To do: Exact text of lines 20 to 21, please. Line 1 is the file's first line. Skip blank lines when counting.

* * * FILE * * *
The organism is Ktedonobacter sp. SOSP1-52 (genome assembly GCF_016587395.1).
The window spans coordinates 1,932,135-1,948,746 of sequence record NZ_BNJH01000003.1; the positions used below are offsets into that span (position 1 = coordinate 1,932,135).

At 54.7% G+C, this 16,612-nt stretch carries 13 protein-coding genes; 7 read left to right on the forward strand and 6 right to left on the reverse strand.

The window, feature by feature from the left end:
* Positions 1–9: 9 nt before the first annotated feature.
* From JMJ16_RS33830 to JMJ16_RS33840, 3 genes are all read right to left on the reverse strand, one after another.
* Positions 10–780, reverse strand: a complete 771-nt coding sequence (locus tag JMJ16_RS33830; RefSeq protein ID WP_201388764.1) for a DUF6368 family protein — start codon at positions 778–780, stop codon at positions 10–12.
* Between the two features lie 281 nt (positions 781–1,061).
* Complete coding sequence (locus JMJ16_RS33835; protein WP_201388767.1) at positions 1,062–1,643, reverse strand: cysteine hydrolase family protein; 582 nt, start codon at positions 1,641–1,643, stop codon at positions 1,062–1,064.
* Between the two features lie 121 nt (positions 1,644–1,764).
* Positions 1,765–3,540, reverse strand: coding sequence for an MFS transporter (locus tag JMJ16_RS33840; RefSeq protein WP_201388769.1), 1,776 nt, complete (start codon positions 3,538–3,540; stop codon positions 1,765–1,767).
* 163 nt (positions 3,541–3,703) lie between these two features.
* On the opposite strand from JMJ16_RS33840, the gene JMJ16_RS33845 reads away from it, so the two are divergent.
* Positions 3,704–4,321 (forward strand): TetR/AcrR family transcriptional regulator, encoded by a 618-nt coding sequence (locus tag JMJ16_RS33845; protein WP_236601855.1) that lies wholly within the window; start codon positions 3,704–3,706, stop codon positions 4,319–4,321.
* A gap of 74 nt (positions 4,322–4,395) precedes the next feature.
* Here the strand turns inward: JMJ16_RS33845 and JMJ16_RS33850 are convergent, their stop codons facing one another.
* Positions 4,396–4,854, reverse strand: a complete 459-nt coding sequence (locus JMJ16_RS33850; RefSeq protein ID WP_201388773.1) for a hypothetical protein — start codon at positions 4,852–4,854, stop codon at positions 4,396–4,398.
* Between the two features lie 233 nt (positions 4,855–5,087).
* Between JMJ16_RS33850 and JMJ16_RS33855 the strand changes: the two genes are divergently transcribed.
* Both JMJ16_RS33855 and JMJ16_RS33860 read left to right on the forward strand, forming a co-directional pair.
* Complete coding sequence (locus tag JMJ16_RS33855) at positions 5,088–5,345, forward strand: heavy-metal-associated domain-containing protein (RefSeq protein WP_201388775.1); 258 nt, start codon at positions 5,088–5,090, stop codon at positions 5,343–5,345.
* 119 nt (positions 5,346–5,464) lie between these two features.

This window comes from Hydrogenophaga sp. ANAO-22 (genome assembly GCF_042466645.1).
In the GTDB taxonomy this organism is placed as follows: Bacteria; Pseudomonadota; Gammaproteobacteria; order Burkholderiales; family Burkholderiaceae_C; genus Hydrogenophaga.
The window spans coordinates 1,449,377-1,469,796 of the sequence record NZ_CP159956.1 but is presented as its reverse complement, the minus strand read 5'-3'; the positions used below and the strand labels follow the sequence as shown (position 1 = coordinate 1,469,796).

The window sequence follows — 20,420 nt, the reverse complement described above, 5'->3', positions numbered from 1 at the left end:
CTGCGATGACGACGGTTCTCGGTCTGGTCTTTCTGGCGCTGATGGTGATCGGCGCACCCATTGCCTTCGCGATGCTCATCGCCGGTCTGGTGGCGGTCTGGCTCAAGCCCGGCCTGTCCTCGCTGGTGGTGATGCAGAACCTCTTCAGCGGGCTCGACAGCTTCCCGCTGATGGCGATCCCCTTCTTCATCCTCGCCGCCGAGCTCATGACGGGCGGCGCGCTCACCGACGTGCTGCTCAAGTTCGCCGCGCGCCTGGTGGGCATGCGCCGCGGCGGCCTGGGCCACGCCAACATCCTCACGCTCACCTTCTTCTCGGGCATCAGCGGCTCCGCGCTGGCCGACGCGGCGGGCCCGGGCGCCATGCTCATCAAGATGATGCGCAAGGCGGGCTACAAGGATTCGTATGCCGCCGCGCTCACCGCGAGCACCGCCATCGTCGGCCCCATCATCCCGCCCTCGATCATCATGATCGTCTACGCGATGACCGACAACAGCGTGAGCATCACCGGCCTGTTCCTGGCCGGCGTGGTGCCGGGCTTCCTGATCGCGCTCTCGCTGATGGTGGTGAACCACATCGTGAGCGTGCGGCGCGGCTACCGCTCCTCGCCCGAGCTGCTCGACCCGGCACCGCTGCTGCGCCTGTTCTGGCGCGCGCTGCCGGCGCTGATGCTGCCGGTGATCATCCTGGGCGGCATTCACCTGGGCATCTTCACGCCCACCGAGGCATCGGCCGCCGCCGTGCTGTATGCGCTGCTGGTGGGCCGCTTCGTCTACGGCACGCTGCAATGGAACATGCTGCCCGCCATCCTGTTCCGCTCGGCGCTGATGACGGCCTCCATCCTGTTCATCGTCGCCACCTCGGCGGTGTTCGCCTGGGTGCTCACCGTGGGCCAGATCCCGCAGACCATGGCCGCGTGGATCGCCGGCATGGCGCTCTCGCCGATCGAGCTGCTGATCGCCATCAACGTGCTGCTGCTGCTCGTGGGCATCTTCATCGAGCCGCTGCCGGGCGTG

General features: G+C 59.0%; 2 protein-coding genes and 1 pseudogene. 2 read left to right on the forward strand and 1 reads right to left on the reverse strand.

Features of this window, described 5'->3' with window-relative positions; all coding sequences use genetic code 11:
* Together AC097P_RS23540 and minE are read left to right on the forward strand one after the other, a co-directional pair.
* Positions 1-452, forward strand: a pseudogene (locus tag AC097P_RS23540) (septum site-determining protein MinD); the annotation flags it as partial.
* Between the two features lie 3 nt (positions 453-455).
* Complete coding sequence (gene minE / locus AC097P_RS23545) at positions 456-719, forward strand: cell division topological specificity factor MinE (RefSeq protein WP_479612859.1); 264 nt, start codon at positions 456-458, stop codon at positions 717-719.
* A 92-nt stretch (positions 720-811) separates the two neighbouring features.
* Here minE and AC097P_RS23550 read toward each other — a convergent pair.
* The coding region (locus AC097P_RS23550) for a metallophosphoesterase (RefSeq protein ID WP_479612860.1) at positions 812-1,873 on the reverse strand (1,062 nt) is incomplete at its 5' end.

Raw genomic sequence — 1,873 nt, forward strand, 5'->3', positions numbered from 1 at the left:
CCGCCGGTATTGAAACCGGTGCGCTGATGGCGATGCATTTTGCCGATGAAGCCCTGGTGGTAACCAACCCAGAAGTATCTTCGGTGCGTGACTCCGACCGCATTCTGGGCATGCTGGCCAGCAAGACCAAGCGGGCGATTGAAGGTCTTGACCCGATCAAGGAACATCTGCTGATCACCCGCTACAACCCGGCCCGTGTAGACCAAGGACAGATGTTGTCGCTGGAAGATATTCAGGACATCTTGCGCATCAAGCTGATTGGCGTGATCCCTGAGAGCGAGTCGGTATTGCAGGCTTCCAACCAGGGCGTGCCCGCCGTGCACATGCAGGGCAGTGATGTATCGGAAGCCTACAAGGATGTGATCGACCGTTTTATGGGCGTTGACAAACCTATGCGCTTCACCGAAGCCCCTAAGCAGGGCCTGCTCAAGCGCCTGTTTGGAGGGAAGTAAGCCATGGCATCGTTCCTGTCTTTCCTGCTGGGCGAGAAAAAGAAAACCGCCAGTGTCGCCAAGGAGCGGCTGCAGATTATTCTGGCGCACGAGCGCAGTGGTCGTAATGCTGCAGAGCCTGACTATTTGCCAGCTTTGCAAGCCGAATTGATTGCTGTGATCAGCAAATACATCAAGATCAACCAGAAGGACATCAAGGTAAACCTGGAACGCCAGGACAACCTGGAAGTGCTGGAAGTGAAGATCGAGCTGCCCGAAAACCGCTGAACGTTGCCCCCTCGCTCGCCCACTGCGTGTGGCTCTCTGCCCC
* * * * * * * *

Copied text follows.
* Both JMJ16_RS33855 and JMJ16_RS33860 read left to right on the forward strand, forming a co-directional pair.
* Complete coding sequence (locus tag JMJ16_RS33855) at positions 5,088–5,345, forward strand: heavy-metal-associated domain-containing protein (RefSeq protein WP_201388775.1); 258 nt, start codon at positions 5,088–5,090, stop codon at positions 5,343–5,345.